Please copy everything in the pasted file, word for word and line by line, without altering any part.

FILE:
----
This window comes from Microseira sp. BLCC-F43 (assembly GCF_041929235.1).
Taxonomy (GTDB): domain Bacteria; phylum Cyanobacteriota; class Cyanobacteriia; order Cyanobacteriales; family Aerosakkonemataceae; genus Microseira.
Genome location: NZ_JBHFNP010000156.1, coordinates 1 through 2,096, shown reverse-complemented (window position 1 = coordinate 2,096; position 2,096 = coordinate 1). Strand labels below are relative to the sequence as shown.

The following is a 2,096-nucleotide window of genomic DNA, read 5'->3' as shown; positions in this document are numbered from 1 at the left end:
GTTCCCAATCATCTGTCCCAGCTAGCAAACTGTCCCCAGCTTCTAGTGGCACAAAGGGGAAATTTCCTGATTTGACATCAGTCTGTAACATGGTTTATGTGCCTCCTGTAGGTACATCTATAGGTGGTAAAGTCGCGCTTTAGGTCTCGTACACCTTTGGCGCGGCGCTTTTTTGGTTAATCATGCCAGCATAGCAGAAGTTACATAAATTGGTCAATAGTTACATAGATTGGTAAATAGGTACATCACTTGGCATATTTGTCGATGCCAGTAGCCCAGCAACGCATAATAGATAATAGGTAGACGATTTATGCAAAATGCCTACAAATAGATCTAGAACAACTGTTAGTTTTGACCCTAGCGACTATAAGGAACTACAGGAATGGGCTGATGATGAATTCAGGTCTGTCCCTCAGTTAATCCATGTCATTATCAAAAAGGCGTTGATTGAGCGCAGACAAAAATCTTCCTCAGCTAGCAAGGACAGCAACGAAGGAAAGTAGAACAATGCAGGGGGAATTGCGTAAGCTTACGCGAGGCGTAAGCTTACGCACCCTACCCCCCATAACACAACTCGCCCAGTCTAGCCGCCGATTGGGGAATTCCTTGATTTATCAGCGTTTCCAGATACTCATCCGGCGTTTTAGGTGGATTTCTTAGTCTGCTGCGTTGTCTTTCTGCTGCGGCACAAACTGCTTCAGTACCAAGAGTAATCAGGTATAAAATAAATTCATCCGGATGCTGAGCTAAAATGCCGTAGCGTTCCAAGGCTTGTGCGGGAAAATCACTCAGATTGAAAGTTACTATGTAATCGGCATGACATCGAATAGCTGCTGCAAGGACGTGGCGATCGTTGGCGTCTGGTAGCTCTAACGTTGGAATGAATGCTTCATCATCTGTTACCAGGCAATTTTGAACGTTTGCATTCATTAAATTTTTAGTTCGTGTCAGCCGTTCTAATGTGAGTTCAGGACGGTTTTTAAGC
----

This window comes from Microseira sp. BLCC-F43 (assembly GCF_041929235.1).
Taxonomy (GTDB): domain Bacteria; phylum Cyanobacteriota; class Cyanobacteriia; order Cyanobacteriales; family Aerosakkonemataceae; genus Microseira.
Genome location: NZ_JBHFNP010000156.1, coordinates 1 through 2,096, shown reverse-complemented (window position 1 = coordinate 2,096; position 2,096 = coordinate 1). Strand labels below are relative to the sequence as shown.

The following is a 2,096-nucleotide window of genomic DNA, read 5'->3' as shown; positions in this document are numbered from 1 at the left end:
GTTCCCAATCATCTGTCCCAGCTAGCAAACTGTCCCCAGCTTCTAGTGGCACAAAGGGGAAATTTCCTGATTTGACATCAGTCTGTAACATGGTTTATGTGCCTCCTGTAGGTACATCTATAGGTGGTAAAGTCGCGCTTTAGGTCTCGTACACCTTTGGCGCGGCGCTTTTTTGGTTAATCATGCCAGCATAGCAGAAGTTACATAAATTGGTCAATAGTTACATAGATTGGTAAATAGGTACATCACTTGGCATATTTGTCGATGCCAGTAGCCCAGCAACGCATAATAGATAATAGGTAGACGATTTATGCAAAATGCCTACAAATAGATCTAGAACAACTGTTAGTTTTGACCCTAGCGACTATAAGGAACTACAGGAATGGGCTGATGATGAATTCAGGTCTGTCCCTCAGTTAATCCATGTCATTATCAAAAAGGCGTTGATTGAGCGCAGACAAAAATCTTCCTCAGCTAGCAAGGACAGCAACGAAGGAAAGTAGAACAATGCAGGGGGAATTGCGTAAGCTTACGCGAGGCGTAAGCTTACGCACCCTACCCCCCATAACACAACTCGCCCAGTCTAGCCGCCGATTGGGGAATTCCTTGATTTATCAGCGTTTCCAGATACTCATCCGGCGTTTTAGGTGGATTTCTTAGTCTGCTGCGTTGTCTTTCTGCTGCGGCACAAACTGCTTCAGTACCAAGAGTAATCAGGTATAAAATAAATTCATCCGGATGCTGAGCTAAAATGCCGTAGCGTTCCAAGGCTTGTGCGGGAAAATCACTCAGATTGAAAGTTACTATGTAATCGGCATGACATCGAATAGCTGCTGCAAGGACGTGGCGATCGTTGGCGTCTGGTAGCTCTAACGTTGGAATGAATGCTTCATCATCTGTTACCAGGCAATTTTGAACGTTTGCATTCATTAAATTTTTAGTTCGTGTCAGCCGTTCTAATGTGAGTTCAGGACGGTTTTTAAGC